At the beginning, you see a rose. You admire the rose and you think to yourself ‘wow this is so beautiful, what an amazing earth, what an amazing maker we have’. As you walk along on this path, through time, you remember this rose but over time your attention is distracted. Now you’re looking at skyscrapers and and clothes and gadgets etc and you see another rose on your path but this time it doesn’t excite you and you pass over it. As you continuing walking you come across a lavender bush and your reaction is ‘wow, what wonderful flowers! What a wonderful scent! The earth is so beautiful’  and you admire it for a while and then you continue on and then you later forget about that oh so lovely lavender bush too and give your appreciation to other material things. As you walk along you come across various flowers, each time stopping to admiring them, then getting distracted by a new gadget, then losing interest in the flower, then becoming excited by a different one, until at one point you see a flower, And this one, you pick it up and you take it with you.

My question is, is this flower any different from the others?

Is there any difference other than the fact that this is the one you chose to pick up, the one that you chose to relate to, and to admire and to carry with you so that you could remember the goodness of the earth for the rest of your walk?

Some people don’t pick one, some people end up with a bouquet! Some end up with no flowers at all!

This is how I began to understand religion while sitting in that room as I listened to the different stories. There are various types of flowers, but they all come from the same earth. You will learn different things about the earth, and plants and growth depending on what you pick. In the same way, there are many different religions, faiths and belief systems but they are all meant to bring you to the same God. You may learn different things on the surface, but there are fundamental truths that you will be made to recognize. These are truths you forget once the world has gotten in and distorted them. Sometimes we forget the beauty of particular flowers, and we lean towards others. Sometimes once beautiful flowers get trampled, and what was good about them gets trodden down and new ones need to be planted, the plant needs reviving. But at the end of the day, they all come from the earth, they all grow to bring glory to the earth in their own ways. And sometimes the truth is that we need ‘new’ conceptions of things because as human beings we are built to respond to novelty. Our brains love new things. We love new sensations, new experiences etc but we need to remember that ultimately there is nothing new under the sun. We are living on the same earth that our ancestors lived on. We are living under the same sun that Jesus lived under, that Mohammed lived under, and as we walk through this life, they come as messengers to give us a message that will remind us of the simple truths we know. They come to remind us to bring our attention back to God. Some of us choose to hold on to these messages and dismiss others, but just because someone comes with a different message for a different time for different people, it doesn’t mean we must dismiss the message as ultimately meaningless.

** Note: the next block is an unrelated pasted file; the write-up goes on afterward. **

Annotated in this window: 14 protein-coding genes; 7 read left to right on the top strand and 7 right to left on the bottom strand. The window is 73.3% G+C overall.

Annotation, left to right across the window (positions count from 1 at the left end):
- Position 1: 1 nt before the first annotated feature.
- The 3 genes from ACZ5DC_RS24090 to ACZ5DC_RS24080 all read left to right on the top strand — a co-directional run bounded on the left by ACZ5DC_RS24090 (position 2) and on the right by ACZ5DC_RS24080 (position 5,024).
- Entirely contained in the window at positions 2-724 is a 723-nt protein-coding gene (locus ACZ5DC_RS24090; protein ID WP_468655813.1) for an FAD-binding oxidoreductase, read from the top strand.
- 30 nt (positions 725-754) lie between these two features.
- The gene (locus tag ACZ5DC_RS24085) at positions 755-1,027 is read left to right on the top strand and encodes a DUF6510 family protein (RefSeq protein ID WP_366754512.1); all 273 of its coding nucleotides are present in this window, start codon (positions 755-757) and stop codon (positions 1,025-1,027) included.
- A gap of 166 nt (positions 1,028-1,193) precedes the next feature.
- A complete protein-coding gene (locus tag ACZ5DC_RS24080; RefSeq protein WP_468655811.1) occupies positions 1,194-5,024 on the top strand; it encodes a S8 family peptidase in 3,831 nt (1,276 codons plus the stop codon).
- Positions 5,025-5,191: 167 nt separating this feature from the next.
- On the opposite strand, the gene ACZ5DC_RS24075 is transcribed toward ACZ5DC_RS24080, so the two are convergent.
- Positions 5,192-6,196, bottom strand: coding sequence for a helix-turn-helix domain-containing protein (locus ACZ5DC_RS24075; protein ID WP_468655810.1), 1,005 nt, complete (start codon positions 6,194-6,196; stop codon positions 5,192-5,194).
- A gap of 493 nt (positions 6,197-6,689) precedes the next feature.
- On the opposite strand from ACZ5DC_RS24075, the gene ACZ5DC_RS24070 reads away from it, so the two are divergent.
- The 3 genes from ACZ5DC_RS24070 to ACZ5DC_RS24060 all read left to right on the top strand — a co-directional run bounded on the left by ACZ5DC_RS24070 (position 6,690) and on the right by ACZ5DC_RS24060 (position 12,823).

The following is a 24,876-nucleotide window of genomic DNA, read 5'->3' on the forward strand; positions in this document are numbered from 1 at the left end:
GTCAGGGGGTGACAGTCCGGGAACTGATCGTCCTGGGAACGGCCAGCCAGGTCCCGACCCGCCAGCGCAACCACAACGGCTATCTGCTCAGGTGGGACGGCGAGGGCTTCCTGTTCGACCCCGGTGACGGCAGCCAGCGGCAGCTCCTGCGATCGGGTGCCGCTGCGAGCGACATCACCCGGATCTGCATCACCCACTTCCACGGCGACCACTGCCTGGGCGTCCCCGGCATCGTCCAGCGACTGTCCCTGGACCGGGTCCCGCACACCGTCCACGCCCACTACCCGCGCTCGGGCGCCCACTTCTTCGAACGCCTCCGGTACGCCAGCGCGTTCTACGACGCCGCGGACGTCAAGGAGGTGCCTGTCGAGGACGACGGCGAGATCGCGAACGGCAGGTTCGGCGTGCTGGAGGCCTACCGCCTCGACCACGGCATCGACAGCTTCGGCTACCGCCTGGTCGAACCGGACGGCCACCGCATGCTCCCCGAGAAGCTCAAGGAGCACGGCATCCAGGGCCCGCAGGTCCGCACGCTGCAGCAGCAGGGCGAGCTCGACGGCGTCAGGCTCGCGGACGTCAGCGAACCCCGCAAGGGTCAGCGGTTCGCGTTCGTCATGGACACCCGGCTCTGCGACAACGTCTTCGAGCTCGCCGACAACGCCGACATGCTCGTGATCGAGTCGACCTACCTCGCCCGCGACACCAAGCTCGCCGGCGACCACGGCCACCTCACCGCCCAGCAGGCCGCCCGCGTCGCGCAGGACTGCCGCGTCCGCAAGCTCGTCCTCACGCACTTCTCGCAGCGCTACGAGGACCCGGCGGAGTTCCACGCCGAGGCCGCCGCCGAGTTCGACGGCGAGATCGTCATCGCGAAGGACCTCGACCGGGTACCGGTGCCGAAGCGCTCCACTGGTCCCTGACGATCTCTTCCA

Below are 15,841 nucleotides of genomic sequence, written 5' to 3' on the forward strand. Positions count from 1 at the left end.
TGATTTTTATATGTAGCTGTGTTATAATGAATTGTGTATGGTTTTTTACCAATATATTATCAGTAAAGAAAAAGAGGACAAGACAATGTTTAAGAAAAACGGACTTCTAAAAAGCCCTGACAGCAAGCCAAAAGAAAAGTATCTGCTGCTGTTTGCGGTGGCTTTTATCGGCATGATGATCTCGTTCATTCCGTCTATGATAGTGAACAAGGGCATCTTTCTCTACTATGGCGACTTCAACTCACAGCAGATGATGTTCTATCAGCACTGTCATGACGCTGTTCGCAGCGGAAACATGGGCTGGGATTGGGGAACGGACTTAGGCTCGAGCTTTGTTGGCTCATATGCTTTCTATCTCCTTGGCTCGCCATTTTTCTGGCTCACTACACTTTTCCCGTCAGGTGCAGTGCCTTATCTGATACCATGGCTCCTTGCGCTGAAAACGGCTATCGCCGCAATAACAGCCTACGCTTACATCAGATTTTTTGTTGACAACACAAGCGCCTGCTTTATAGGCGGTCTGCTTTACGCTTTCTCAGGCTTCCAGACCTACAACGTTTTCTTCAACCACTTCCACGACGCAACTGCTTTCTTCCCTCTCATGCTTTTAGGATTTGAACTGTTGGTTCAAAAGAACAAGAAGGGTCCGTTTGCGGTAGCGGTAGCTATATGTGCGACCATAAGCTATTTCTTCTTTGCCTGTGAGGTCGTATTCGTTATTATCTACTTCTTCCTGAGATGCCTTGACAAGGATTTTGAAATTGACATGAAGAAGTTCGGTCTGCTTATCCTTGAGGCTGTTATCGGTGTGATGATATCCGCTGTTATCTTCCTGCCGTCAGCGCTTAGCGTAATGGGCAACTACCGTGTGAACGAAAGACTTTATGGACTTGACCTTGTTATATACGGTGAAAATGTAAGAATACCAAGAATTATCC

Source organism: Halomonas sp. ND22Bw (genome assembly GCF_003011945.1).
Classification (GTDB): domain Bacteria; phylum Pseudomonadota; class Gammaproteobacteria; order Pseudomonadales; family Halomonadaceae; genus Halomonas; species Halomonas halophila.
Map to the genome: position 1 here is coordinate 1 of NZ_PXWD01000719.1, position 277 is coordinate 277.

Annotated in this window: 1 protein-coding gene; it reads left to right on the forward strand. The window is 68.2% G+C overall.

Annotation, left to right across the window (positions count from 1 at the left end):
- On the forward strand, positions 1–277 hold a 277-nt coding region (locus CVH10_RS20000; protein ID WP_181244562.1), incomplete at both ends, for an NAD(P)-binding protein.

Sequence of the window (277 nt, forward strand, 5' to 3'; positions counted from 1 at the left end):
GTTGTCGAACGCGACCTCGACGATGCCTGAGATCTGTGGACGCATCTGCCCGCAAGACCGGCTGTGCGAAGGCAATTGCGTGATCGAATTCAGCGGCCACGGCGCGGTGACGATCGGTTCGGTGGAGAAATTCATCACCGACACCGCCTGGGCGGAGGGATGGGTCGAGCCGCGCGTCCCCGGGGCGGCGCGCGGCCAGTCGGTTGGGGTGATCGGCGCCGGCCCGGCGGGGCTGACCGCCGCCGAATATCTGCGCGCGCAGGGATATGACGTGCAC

A good way to think of this is to put into the context of the wider creation. We live under the same sun as pigeons, as eagles, as sharks, as plankton, but the way that each of these beings relate to and experience the world is incredibly different because their environments and their experiences are different. If we lived in a reality where we could talk to shark and you asked it about God, I’m sure the answer would be different to the answer you would get if you asked a pigeon.

A rose and a petunia, whether they are in different locations, grow by virtue of the same sun. They may not have the same coloring, the same shape, the same scent. We do not have to be the same flowers. Some people are not called to be Christians, some people are not called to be Muslims. Sometimes, during your period of blooming you may think you are one type of flower and then realize, actually, no. I’m something else. The beauty of free will is that you are free to choose. You choose your label. You are free to choose how you identify, how you are going to live your life, you are able to choose what kind of flower you want to be, what kind of scent you want to produce and whether you will choose a scent that is based in goodness, that you know will be a pleasing offering to God and a blessing to others.

There is only one sun that gives all the various plants life, similarly there is only one God that gives us life, that gives us grace, and mercies that we can all recognize and love in truth and spirit – although we may recognize and honor that love through different avenues.

As someone said in our meeting, a garden with only one flower would be quite boring.

Spring flower garden